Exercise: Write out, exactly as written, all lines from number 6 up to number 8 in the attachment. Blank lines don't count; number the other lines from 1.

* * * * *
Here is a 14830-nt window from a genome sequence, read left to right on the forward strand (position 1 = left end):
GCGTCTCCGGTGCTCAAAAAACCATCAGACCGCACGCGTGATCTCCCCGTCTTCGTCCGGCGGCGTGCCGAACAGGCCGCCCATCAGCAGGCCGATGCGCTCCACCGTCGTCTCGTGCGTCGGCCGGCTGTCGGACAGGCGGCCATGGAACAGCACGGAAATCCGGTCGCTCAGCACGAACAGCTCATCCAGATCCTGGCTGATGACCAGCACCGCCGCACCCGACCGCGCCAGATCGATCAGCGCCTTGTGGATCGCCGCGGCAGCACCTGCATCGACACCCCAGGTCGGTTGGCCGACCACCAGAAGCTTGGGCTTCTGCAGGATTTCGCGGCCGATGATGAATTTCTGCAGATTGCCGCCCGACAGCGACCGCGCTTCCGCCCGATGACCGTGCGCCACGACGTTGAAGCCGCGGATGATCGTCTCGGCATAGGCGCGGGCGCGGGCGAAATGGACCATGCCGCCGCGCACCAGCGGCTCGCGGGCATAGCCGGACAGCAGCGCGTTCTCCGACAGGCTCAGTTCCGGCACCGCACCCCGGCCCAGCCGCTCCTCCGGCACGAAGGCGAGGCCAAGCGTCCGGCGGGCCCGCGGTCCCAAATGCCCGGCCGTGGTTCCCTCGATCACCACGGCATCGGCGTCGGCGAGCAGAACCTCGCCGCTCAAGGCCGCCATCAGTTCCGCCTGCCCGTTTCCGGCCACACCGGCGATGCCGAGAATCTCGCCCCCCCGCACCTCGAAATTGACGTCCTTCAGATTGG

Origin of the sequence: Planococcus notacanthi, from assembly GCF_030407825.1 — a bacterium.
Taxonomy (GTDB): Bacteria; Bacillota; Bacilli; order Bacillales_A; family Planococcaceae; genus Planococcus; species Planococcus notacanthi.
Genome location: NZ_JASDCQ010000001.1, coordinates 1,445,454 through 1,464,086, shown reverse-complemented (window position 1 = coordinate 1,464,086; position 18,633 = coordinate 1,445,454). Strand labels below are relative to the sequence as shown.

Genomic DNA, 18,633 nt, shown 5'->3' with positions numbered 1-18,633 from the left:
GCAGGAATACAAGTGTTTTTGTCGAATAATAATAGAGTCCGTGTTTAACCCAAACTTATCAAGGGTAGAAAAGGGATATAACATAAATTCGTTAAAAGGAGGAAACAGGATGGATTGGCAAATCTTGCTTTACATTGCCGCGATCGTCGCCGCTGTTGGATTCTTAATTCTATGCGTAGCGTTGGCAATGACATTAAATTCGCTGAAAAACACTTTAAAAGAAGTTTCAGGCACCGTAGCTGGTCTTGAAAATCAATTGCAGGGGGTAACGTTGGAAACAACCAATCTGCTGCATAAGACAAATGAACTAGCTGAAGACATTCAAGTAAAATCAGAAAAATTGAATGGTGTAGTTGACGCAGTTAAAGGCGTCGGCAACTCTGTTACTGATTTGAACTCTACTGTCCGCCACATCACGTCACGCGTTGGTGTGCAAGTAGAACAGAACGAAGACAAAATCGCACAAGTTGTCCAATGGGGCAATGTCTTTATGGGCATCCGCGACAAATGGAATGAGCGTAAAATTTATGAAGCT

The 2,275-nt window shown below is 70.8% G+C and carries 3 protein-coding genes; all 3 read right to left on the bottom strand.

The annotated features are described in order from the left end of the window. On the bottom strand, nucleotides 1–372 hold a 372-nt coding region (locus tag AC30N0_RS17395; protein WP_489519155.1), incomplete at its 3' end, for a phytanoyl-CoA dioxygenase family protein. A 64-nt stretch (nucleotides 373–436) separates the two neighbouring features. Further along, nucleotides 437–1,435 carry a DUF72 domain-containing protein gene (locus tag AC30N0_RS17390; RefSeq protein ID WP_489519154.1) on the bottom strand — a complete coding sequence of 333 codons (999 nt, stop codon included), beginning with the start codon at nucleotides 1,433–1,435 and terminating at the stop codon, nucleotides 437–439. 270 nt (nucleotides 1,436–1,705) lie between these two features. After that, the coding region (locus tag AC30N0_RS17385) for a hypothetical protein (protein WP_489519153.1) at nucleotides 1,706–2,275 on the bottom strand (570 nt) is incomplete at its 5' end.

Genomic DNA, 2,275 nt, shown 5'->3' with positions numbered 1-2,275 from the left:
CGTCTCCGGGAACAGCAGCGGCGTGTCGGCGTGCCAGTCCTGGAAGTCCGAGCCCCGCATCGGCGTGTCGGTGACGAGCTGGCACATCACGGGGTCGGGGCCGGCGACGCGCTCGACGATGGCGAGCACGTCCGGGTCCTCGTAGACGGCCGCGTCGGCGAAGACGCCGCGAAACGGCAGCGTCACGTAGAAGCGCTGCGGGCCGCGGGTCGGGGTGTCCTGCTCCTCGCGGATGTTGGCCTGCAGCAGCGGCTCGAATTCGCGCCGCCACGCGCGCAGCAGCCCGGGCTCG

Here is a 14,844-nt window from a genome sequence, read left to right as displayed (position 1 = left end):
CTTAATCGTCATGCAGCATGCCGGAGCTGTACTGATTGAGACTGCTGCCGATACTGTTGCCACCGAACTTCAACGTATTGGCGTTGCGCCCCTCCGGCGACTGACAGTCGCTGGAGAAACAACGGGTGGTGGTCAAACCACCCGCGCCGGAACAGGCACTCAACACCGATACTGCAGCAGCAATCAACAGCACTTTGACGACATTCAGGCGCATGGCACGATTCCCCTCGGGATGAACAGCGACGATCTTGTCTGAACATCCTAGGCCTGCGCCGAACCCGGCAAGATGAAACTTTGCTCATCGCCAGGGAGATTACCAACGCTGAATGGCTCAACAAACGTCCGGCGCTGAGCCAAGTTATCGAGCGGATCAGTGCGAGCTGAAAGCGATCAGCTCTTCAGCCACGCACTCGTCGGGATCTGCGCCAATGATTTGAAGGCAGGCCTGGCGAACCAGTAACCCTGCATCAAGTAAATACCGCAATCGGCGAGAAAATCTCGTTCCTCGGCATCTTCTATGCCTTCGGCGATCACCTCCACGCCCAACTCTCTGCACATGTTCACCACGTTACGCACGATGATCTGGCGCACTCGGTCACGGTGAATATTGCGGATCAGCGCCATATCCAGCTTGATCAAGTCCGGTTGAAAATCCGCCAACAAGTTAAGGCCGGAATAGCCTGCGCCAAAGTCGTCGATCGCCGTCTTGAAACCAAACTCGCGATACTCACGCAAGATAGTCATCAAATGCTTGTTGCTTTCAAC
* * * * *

Genomic DNA, 18,633 nt, shown 5'->3' with positions numbered 1-18,633 from the left:
GCAGGAATACAAGTGTTTTTGTCGAATAATAATAGAGTCCGTGTTTAACCCAAACTTATCAAGGGTAGAAAAGGGATATAACATAAATTCGTTAAAAGGAGGAAACAGGATGGATTGGCAAATCTTGCTTTACATTGCCGCGATCGTCGCCGCTGTTGGATTCTTAATTCTATGCGTAGCGTTGGCAATGACATTAAATTCGCTGAAAAACACTTTAAAAGAAGTTTCAGGCACCGTAGCTGGTCTTGAAAATCAATTGCAGGGGGTAACGTTGGAAACAACCAATCTGCTGCATAAGACAAATGAACTAGCTGAAGACATTCAAGTAAAATCAGAAAAATTGAATGGTGTAGTTGACGCAGTTAAAGGCGTCGGCAACTCTGTTACTGATTTGAACTCTACTGTCCGCCACATCACGTCACGCGTTGGTGTGCAAGTAGAACAGAACGAAGACAAAATCGCACAAGTTGTCCAATGGGGCAATGTCTTTATGGGCATCCGCGACAAATGGAATGAGCGTAAAATTTATGAAGCT

The 2,275-nt window shown below is 70.8% G+C and carries 3 protein-coding genes; all 3 read right to left on the bottom strand.